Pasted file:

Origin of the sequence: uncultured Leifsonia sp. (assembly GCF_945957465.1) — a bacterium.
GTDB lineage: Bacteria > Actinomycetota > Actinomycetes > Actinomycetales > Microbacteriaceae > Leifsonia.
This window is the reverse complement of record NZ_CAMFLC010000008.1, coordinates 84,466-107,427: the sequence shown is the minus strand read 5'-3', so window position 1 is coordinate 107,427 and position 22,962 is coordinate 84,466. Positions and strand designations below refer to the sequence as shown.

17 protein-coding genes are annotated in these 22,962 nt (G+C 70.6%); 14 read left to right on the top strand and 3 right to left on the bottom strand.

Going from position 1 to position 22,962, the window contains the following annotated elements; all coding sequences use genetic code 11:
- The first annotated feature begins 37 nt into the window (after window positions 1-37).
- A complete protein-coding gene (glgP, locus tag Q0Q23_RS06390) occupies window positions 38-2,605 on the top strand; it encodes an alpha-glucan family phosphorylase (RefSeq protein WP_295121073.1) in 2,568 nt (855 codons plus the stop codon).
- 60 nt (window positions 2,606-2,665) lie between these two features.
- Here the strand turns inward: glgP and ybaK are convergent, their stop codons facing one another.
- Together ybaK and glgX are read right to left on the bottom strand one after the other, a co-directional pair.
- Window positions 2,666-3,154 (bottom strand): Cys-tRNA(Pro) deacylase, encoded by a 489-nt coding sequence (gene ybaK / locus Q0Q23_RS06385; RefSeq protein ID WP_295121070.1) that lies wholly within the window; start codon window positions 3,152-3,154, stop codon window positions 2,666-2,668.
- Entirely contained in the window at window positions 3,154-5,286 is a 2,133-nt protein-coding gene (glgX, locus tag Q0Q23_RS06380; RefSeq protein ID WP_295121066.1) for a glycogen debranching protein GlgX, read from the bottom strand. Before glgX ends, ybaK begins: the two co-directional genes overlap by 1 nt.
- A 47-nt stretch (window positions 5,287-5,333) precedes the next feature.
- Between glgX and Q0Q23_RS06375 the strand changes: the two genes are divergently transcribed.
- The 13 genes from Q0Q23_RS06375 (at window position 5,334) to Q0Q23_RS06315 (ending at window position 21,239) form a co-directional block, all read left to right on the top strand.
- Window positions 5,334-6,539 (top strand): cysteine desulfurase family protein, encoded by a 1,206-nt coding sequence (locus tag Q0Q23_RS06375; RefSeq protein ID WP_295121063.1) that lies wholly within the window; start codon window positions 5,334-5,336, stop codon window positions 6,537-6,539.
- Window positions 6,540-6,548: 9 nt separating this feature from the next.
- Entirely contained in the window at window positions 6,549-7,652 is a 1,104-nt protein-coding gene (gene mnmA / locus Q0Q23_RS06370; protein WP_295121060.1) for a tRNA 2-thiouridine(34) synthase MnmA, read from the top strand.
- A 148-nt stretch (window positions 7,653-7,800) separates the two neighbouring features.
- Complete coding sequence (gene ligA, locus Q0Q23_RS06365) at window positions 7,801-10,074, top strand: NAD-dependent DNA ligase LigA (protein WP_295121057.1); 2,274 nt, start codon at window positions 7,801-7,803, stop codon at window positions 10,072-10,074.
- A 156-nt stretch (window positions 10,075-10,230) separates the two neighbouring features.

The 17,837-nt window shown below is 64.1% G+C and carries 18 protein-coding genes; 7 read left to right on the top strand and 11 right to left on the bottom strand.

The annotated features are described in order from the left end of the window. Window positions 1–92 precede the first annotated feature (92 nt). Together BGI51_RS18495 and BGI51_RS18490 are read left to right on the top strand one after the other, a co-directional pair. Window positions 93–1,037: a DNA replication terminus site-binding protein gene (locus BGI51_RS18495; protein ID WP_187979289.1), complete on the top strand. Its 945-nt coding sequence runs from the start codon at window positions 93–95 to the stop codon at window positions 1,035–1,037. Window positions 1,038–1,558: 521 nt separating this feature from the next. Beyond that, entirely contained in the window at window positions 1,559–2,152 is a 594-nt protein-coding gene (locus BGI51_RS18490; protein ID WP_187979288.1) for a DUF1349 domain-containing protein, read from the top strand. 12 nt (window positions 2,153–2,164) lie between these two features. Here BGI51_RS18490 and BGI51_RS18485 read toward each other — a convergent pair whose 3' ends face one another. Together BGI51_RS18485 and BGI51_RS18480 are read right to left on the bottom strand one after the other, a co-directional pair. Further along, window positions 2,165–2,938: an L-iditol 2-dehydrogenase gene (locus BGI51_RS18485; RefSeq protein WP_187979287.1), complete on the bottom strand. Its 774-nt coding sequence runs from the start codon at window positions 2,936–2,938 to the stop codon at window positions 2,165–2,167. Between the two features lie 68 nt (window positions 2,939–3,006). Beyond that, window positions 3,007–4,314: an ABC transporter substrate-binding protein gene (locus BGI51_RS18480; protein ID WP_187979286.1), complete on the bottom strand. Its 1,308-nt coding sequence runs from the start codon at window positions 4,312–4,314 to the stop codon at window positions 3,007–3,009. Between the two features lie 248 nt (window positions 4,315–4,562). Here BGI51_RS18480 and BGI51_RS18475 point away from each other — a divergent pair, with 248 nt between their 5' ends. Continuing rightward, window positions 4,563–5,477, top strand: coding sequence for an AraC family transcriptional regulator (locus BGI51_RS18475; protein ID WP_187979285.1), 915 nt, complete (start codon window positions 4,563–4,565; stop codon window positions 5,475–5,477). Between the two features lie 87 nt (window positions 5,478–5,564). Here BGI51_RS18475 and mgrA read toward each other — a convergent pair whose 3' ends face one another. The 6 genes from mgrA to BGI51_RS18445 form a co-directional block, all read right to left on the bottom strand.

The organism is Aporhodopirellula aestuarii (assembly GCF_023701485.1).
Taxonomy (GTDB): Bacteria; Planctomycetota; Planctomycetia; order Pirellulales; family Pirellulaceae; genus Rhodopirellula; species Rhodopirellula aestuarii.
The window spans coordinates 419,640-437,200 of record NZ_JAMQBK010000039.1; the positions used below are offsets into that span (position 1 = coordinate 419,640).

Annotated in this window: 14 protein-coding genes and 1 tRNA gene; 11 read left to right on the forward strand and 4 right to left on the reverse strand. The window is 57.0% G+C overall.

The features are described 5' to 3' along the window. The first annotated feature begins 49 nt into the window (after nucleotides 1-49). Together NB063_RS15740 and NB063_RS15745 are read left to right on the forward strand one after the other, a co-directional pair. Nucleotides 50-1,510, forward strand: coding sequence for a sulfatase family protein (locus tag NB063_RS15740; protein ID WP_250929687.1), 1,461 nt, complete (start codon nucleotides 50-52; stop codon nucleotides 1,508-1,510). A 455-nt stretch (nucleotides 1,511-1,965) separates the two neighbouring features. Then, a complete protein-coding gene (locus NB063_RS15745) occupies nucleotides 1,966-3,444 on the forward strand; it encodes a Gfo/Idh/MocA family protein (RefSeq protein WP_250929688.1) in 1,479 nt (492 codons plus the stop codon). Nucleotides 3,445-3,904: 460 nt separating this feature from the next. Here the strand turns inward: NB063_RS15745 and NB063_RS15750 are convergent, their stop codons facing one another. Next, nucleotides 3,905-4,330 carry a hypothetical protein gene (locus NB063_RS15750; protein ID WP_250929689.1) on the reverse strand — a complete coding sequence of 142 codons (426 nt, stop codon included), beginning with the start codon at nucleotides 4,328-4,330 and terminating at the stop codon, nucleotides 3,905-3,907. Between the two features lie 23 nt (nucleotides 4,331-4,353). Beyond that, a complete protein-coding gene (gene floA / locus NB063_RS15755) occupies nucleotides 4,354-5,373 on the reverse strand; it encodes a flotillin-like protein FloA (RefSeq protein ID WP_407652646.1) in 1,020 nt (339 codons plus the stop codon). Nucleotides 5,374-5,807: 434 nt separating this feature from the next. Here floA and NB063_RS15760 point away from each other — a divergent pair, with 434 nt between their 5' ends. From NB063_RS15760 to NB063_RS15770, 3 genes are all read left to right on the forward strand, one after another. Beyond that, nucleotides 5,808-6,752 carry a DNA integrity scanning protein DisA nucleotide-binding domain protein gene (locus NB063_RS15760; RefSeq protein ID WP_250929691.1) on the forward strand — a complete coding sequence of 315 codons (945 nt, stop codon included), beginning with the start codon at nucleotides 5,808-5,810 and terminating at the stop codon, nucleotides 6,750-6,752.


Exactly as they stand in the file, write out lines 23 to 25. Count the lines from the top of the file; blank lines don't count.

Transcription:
The annotated features are described in order from the left end of the window. Window positions 1–92 precede the first annotated feature (92 nt). Together BGI51_RS18495 and BGI51_RS18490 are read left to right on the top strand one after the other, a co-directional pair. Window positions 93–1,037: a DNA replication terminus site-binding protein gene (locus BGI51_RS18495; protein ID WP_187979289.1), complete on the top strand. Its 945-nt coding sequence runs from the start codon at window positions 93–95 to the stop codon at window positions 1,035–1,037. Window positions 1,038–1,558: 521 nt separating this feature from the next. Beyond that, entirely contained in the window at window positions 1,559–2,152 is a 594-nt protein-coding gene (locus BGI51_RS18490; protein ID WP_187979288.1) for a DUF1349 domain-containing protein, read from the top strand. 12 nt (window positions 2,153–2,164) lie between these two features. Here BGI51_RS18490 and BGI51_RS18485 read toward each other — a convergent pair whose 3' ends face one another. Together BGI51_RS18485 and BGI51_RS18480 are read right to left on the bottom strand one after the other, a co-directional pair. Further along, window positions 2,165–2,938: an L-iditol 2-dehydrogenase gene (locus BGI51_RS18485; RefSeq protein WP_187979287.1), complete on the bottom strand. Its 774-nt coding sequence runs from the start codon at window positions 2,936–2,938 to the stop codon at window positions 2,165–2,167. Between the two features lie 68 nt (window positions 2,939–3,006). Beyond that, window positions 3,007–4,314: an ABC transporter substrate-binding protein gene (locus BGI51_RS18480; protein ID WP_187979286.1), complete on the bottom strand. Its 1,308-nt coding sequence runs from the start codon at window positions 4,312–4,314 to the stop codon at window positions 3,007–3,009. Between the two features lie 248 nt (window positions 4,315–4,562). Here BGI51_RS18480 and BGI51_RS18475 point away from each other — a divergent pair, with 248 nt between their 5' ends. Continuing rightward, window positions 4,563–5,477, top strand: coding sequence for an AraC family transcriptional regulator (locus BGI51_RS18475; protein ID WP_187979285.1), 915 nt, complete (start codon window positions 4,563–4,565; stop codon window positions 5,475–5,477). Between the two features lie 87 nt (window positions 5,478–5,564). Here BGI51_RS18475 and mgrA read toward each other — a convergent pair whose 3' ends face one another. The 6 genes from mgrA to BGI51_RS18445 form a co-directional block, all read right to left on the bottom strand.

The organism is Aporhodopirellula aestuarii (assembly GCF_023701485.1).
Taxonomy (GTDB): Bacteria; Planctomycetota; Planctomycetia; order Pirellulales; family Pirellulaceae; genus Rhodopirellula; species Rhodopirellula aestuarii.